I've got three younger brothers, and the thought of them opening it up absolutely mortified me. I added another snap on my Story that just said, "Sorry, Snapchat-fraped", but I'm almost certain no one believed me. That was six months ago now, and I still haven't returned home to visit the family. I'm going to let it die down a little bit more.

Antoine, 28

Remember when everyone was really into Game of Thrones? Not me. I thought it was shitty. I hate fantasy crap and I can just use the internet for nudity, so it's really not my thing. However, a few years back there was an episode where all these characters got brutally murdered at this wedding. It was apparently a big deal, and everyone at work was like, "Woah, woah. Don't tell me what happened last night. I haven't watched it yet," when anyone mentioned the show.

Intrigued, I watched the scene at work. It was pretty good actually – lots of blood and gore and whatnot. Then I had an idea. For a laugh, I pulled everyone into a meeting and loaded up the projector thingy we have. I'm pretty high up at my company, so no one really bats an eye if I call meetings. As soon as everyone was sitting down, I whacked on the scene right when all the people start getting killed. Man, everyone was so pissed, it was like I ruined that film where Bruce Willis is dead all along or something. One dude looked like he was going to cry. Another said he didn't mind, because he'd read all the books so he knew it would happen, which made me quietly furious.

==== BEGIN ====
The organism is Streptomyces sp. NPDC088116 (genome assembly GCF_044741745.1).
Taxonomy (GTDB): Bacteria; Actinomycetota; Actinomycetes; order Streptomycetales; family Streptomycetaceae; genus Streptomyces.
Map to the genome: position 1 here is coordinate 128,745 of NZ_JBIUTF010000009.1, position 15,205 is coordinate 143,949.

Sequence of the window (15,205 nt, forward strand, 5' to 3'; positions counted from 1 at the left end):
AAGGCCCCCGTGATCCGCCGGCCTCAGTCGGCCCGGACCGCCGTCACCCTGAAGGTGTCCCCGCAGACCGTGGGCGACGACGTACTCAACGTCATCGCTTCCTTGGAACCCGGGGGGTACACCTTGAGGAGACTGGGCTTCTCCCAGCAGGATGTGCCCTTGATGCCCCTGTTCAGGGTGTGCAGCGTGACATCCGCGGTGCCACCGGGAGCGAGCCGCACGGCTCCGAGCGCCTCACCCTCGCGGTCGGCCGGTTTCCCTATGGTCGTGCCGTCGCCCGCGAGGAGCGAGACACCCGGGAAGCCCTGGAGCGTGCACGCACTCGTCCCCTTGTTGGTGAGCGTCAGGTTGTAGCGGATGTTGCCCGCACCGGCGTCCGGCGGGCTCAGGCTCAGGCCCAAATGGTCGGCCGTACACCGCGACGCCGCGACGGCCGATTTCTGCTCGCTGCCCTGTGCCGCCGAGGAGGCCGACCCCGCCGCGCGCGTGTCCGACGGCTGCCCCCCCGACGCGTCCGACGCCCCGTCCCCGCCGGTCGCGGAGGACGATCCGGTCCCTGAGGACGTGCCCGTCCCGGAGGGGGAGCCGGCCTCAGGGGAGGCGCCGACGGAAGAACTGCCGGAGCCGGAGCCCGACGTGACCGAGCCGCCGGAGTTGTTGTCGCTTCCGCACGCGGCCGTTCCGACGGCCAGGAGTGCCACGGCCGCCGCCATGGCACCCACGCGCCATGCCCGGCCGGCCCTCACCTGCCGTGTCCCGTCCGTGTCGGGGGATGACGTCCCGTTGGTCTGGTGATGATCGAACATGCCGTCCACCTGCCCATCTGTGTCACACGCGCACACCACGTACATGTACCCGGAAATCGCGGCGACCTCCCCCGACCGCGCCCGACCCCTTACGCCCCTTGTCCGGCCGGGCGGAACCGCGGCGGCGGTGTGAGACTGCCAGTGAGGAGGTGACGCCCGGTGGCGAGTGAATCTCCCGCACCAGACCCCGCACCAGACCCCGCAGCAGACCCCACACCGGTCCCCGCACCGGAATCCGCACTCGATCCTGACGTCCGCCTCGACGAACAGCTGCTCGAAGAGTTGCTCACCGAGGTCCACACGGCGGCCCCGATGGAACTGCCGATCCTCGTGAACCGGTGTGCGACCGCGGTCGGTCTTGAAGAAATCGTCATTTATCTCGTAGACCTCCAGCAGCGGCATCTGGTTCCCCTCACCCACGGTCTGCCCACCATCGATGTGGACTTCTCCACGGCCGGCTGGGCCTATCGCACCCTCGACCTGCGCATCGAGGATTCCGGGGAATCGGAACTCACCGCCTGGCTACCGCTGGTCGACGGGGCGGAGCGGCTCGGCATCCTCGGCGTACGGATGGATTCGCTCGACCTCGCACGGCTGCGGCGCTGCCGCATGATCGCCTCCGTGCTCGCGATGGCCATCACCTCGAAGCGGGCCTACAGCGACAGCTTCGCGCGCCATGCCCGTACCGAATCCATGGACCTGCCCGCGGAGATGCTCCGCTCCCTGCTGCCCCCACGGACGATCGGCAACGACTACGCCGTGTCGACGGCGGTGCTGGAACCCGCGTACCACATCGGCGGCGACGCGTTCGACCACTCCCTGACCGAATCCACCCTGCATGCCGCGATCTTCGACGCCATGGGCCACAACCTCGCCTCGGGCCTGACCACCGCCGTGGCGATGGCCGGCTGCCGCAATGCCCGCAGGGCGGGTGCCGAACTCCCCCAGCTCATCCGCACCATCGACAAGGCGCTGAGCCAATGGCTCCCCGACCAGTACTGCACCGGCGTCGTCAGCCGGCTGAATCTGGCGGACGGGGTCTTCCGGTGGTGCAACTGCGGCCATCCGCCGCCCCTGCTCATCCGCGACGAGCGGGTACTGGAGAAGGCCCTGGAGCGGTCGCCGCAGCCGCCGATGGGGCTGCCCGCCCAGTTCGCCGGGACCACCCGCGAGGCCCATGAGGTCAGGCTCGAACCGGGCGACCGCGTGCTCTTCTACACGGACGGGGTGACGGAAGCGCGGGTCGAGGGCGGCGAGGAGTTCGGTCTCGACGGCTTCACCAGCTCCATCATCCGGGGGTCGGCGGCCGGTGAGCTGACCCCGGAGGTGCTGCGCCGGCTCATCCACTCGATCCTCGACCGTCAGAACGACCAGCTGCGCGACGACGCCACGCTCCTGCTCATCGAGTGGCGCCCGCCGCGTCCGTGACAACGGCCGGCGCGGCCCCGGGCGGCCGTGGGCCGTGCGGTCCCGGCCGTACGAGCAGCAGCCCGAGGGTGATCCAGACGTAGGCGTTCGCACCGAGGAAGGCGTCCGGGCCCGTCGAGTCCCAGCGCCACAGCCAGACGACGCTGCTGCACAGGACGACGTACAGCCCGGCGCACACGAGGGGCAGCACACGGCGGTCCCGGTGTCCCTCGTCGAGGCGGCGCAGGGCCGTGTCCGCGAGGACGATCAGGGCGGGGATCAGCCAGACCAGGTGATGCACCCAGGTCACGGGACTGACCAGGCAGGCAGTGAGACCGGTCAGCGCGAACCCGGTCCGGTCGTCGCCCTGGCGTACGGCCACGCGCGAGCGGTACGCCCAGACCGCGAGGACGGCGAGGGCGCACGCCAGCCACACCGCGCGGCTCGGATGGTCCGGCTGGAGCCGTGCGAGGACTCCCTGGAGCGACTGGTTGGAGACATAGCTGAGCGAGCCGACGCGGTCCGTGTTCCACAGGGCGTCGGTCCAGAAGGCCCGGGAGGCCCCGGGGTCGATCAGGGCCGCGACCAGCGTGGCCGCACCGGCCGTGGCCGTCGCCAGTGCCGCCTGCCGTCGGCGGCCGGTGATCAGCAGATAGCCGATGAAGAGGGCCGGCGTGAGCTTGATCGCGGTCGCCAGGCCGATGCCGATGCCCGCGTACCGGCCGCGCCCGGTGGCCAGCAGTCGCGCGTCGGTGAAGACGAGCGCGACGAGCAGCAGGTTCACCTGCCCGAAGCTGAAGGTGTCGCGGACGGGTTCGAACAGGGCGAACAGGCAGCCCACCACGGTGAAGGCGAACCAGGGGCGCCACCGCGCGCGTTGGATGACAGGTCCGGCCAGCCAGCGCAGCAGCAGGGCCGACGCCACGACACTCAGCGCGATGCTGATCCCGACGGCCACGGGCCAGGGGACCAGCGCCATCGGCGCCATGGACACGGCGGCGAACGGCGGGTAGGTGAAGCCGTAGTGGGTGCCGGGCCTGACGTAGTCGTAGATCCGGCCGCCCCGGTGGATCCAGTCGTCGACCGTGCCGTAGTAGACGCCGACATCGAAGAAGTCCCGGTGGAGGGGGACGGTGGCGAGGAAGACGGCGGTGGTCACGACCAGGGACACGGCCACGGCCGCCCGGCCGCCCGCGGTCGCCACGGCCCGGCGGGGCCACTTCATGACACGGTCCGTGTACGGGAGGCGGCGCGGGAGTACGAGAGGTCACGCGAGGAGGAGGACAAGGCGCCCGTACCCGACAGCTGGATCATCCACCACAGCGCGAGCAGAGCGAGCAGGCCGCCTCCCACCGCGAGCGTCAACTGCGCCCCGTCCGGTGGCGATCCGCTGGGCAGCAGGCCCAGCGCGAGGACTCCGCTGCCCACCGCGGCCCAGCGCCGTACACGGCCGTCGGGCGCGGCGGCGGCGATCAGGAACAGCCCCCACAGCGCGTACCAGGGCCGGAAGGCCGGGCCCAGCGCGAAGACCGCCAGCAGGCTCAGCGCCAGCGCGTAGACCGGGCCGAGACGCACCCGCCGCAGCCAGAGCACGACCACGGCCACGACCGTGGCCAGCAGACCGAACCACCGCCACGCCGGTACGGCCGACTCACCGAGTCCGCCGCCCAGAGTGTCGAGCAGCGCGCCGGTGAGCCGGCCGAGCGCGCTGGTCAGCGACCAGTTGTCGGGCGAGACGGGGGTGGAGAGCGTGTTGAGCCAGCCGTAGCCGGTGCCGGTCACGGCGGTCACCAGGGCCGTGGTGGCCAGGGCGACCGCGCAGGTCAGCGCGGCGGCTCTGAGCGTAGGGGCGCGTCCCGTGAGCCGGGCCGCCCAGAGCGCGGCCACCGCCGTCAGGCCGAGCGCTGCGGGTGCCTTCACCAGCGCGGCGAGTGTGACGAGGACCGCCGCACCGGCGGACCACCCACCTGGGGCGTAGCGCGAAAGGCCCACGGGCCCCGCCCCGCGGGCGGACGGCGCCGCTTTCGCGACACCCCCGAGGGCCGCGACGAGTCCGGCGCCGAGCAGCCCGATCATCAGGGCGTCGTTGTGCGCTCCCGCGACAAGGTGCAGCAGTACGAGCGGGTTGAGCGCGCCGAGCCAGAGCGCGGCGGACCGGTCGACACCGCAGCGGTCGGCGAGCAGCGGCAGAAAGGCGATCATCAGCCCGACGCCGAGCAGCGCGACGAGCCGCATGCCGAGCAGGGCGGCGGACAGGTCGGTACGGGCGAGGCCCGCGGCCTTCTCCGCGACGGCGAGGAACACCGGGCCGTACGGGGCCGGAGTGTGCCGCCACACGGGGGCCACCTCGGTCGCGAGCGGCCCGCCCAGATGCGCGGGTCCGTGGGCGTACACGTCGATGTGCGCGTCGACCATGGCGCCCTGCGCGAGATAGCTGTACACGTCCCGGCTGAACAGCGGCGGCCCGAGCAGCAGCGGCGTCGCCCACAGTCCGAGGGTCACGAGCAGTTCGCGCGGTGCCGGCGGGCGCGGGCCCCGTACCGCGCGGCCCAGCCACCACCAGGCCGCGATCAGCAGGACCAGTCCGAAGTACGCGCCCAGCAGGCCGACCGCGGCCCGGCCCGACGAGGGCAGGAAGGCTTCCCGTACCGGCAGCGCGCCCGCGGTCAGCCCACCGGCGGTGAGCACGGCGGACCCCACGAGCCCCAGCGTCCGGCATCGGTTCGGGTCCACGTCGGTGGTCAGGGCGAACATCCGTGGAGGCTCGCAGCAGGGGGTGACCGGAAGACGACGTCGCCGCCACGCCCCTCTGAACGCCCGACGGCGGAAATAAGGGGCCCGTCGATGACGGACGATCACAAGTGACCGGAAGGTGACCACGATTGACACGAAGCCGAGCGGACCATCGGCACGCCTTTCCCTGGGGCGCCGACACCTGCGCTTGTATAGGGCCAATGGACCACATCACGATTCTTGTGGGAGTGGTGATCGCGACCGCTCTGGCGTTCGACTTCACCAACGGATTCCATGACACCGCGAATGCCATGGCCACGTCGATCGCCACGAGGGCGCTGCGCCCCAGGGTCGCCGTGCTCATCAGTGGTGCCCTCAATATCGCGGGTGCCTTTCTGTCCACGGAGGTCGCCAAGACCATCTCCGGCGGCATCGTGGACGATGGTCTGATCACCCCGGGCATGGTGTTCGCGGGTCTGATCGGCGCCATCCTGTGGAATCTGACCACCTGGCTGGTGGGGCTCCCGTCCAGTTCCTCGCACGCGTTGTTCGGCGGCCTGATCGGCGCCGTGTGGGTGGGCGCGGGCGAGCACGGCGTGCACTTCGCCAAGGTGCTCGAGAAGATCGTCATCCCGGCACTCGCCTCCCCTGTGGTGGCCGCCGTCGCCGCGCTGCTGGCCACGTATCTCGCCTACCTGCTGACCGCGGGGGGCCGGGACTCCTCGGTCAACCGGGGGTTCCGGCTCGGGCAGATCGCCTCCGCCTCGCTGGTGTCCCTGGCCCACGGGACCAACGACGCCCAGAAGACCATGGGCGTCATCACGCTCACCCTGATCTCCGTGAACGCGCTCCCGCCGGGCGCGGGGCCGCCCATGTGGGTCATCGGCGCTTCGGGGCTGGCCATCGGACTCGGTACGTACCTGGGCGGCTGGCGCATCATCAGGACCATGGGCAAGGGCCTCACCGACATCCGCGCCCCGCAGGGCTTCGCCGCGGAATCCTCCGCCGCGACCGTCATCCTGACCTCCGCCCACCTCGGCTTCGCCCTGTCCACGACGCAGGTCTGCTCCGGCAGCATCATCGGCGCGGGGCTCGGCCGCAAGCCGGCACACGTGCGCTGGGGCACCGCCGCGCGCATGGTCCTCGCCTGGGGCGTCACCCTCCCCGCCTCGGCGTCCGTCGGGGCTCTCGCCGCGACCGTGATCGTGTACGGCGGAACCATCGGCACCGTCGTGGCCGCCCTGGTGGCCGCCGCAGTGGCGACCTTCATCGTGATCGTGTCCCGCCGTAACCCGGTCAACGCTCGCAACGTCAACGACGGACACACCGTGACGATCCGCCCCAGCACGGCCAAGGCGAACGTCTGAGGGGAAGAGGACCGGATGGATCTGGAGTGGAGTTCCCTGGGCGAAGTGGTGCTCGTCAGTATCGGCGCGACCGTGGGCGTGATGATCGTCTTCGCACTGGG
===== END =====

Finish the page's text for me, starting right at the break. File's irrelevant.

Still, it totally ruined everyone's day. Later that night I was telling my dad about it over Whatsapp. He agreed it was an ingenious prank. But this was after I'd accidentally sent the text detailing my scheme to my girlfriend, not dad. She loved GoT and hadn't watched it either. She was pissed, and was even more disturbed by the fact I'd go out of my way to ruin a small pleasure of so many people who work for me. She was so disturbed in fact that she demanded we go on a break, claiming she couldn't be with 'that sort of person.'

She dumped me for real about a week later.

Denise, 25

This isn't really a 'that wasn't meant for you' story, but the phrase does pop up. I used to work in a bar and my boss was the worst: constantly withholding pay, reducing hours, asking us to show up for a shift then sending us home because we 'weren't needed', all that stuff.

She was also an idiot. She'd make wild claims, like how she invented the word 'ting' (as in 'thing'), or how drinking tap water made you infertile. Whenever she was on your shift she made you want to claw your eyes out. Still, my hatred of her was shared among all the staff, so we banded together to bully her in our own subtle way.

By subtle, I mean we'd take it in turns to send our boss texts along the lines of "the flat's on fire, come quick!", "Danny is cheating on you with the girl who works at Londis" or "nice to meet you the other night. Thanks for your credit card number", which we'd soon follow up with a "Sorry, that wasn't meant for you."

And by soon, I mean the end of her shift. If you sent a particularly good one just as she clocked on, you could keep her in a controlled state of mild panic until you went home. It made pulling pints a lot easier.